2016 Federal Index

Performance Management / Continuous Improvement

Did the agency implement a performance management system with clear and prioritized outcome-focused goals and aligned program objectives and measures, and did it frequently collect, analyze, and use data and evidence to improve outcomes, return on investment, and other dimensions of performance in FY16?

Administration for Children and Families (HHS)
  • ACF’s performance management framework focuses on outcomes and aims for coordinated and results-oriented management and operations across all ACF ACF’s Strategic Plan establishes five priorities, which align with the HHS Strategic Plan. ACF formally reviews progress toward its Strategic Plan goals every quarter. ACF’s Strategic Plan establishes five priorities in support of the agency’s mission of fostering health and well-being by providing federal leadership, partnership, and resources for the compassionate and effective delivery of human services. The five priorities are: 1) Promote economic, health, and social well-being for individuals, families, and communities; 2) Promote healthy development and school readiness for children, especially those in low-income families; 3) Promote safety and well-being of children, youth, and families; 4) Support underserved and underrepresented populations; and 5) Upgrade the capacity of ACF to make a difference for families and communities.
  • ACF aims to develop performance measures that are meaningful and can be used by program managers, leadership, outside stakeholders, and Congress to assess and communicate progress. Results for these metrics are reported annually in the ACF Congressional Budget Justification. ACF reports on a total of 156 performance measures (94 outcome measures and 62 output measures) in the FY17 Congressional Budget A selection of ACF performance measures is also highlighted as part of the FY 2017 HHS Annual Performance Plan and Report, which describes HHS’ progress toward achieving the goals and objectives described in the FY 2014-2018 HHS Strategic Plan. This report includes the most recent results available at the end of FY15 for HHS, including ACF.
  • As part of the FY17 President’s Budget request, HHS announced the FY16-17 HHS Priority Goals. ACF is the lead agency for the goal to “Improve the quality of early childhood programs for low-income children” in collaboration with the Substance Abuse and Mental Health Services Administration (SAMHSA) and the Health Resources and Services Administration (HRSA). On a quarterly basis, ACF provides updates on this Priority Goal on gov. ACF also participates in the GPRAMA-required Strategic Objective Annual Review process. HHS maintains an internal performance dashboard where ACF provides regular performance updates on the 156 performance measures included in the annual ACF Budget Request.
Corporation for National and Community Service
  • CNCS’s performance management framework is described in the Congressional Budget Justification for Fiscal Year 2016 (p.3) and Fiscal Year 2017 (p.6).
  • CNCS has a focused set of Agency-Wide Priority Measures derived from the 2011-2015 Strategic Plan. Every CNCS Program contributes to the Agency-Wide Priority Measures. There are also specific grantee/sponsor measures that roll up into the Agency-Wide Priority Measures, which can be found in the Agency-Wide Priority Measures chart. Grantees are required to select at least one national performance measure, and they are required to report performance measures data. CNCS encourages grantees to use these measure for continuous program improvement. CNCS uses the agency-wide priority measures to assess its own progress toward attaining the goals and objectives of its strategic plan.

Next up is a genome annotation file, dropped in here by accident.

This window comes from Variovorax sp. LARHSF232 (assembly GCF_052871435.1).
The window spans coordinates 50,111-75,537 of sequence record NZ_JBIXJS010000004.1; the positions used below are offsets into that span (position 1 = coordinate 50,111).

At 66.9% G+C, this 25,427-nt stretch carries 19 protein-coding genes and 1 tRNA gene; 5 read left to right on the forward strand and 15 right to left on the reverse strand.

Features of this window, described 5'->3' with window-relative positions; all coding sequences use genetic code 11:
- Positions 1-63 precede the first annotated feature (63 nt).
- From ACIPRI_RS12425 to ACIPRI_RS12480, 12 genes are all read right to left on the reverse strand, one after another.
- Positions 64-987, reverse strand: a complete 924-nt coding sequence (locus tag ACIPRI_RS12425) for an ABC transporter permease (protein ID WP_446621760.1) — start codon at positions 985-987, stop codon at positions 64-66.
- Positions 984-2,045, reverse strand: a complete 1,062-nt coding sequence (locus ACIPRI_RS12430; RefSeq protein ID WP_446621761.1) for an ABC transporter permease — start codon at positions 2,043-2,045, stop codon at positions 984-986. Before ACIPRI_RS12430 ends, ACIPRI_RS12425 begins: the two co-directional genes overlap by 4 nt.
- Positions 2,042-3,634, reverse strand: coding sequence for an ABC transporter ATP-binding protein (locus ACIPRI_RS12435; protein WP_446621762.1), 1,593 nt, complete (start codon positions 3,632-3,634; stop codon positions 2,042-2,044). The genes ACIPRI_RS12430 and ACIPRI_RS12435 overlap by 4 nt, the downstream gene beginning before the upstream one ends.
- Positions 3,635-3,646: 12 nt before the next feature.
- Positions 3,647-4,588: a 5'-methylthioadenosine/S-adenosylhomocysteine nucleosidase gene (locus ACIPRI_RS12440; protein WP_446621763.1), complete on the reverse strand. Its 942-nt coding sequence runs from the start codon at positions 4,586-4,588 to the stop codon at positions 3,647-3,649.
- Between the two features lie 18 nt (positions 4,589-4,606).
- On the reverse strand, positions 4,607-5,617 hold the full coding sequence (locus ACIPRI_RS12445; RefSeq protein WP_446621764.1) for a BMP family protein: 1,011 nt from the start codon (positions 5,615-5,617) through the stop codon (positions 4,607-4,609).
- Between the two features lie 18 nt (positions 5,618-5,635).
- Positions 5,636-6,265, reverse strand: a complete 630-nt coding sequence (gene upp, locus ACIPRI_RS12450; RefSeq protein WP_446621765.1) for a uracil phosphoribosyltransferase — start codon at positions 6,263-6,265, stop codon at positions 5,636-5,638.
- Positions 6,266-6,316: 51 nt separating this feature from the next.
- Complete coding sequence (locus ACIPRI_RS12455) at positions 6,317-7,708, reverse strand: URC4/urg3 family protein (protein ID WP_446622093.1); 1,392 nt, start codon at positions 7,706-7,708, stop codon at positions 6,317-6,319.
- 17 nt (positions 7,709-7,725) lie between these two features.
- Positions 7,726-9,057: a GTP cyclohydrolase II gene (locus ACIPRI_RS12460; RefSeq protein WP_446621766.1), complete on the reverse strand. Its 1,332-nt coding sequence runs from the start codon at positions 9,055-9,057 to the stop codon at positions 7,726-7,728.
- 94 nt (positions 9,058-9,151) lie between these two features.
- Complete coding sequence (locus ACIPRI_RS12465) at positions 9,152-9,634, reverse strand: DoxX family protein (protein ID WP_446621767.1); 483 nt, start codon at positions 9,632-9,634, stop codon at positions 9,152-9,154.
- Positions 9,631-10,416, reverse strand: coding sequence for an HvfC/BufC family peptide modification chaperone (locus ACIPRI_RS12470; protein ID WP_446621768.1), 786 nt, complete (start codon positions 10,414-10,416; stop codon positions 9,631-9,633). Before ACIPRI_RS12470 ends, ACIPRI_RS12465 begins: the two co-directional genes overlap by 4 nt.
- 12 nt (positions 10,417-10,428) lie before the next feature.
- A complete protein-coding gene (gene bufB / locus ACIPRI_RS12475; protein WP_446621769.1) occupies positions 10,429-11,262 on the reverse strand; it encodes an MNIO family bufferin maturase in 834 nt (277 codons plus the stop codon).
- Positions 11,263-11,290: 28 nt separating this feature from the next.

• Additionally, CNCS produces state profile reports, which provide a picture of agency resources in each state at a given point. These reports contain a number of priority indicators, including the number of participants engaged in national service activities as well as the amount of non-CNCS resources generated by the agency’s programs. Along with its stakeholders, CNCS uses this information to understand the capacity of service available in different geographic regions and discuss related implications with key service partners.
  • CNCS’s Chief Operating Officer (COO) is currently piloting a proof of concept performance framework that aligns with GPRA. The COO is finalizing their objectives, measures, and targets, and they will be conducting quarterly performance reviews starting in the fourth quarter of FY16. The goal is to establish an effective performance framework within the COO, work agency-wide to implement a similar process, and have an enhanced performance management framework in place as CNCS begins its new Strategic Planning process in 2017.
Millennium Challenge Corporation
  • MCC monitors progress towards compact results on a quarterly basis using performance indicators that are specified in the Compact M&E Plans. The M&E Plans specify indicators at all levels (process, output, and outcome) so that progress towards final results can be tracked. Every quarter each country partner submits an Indicator Tracking Table (ITT) that shows actual performance of each indicator relative to the baseline level that was established before the activity began and the performance targets that were established in the M&E Plan. Some of the key performance indicators and their accompanying data by country are publicly available. MCC reviews this data every quarter to assess whether results are being achieved and integrates this information into project management decisions.
  • MCC also supports the creation of multidisciplinary ‘compact development teams’ to manage the development and implementation of each Compact program. Teams usually include the following members: Coordinator, economist, private sector development specialist, social inclusion and gender integration specialist, technical specialists (project specific), M&E specialist, environmental and social performance specialist, Legal, and financial management and procurement specialists. From the earliest stages, these teams develop project logics and M&E frameworks supported by data and evidence, and use them to inform the development of the projects within each Compact Teams meet frequently to gather evidence, discuss progress, make project design decisions, and solve problems; and they are encouraged to use the lessons from completed evaluations to inform their work going forward.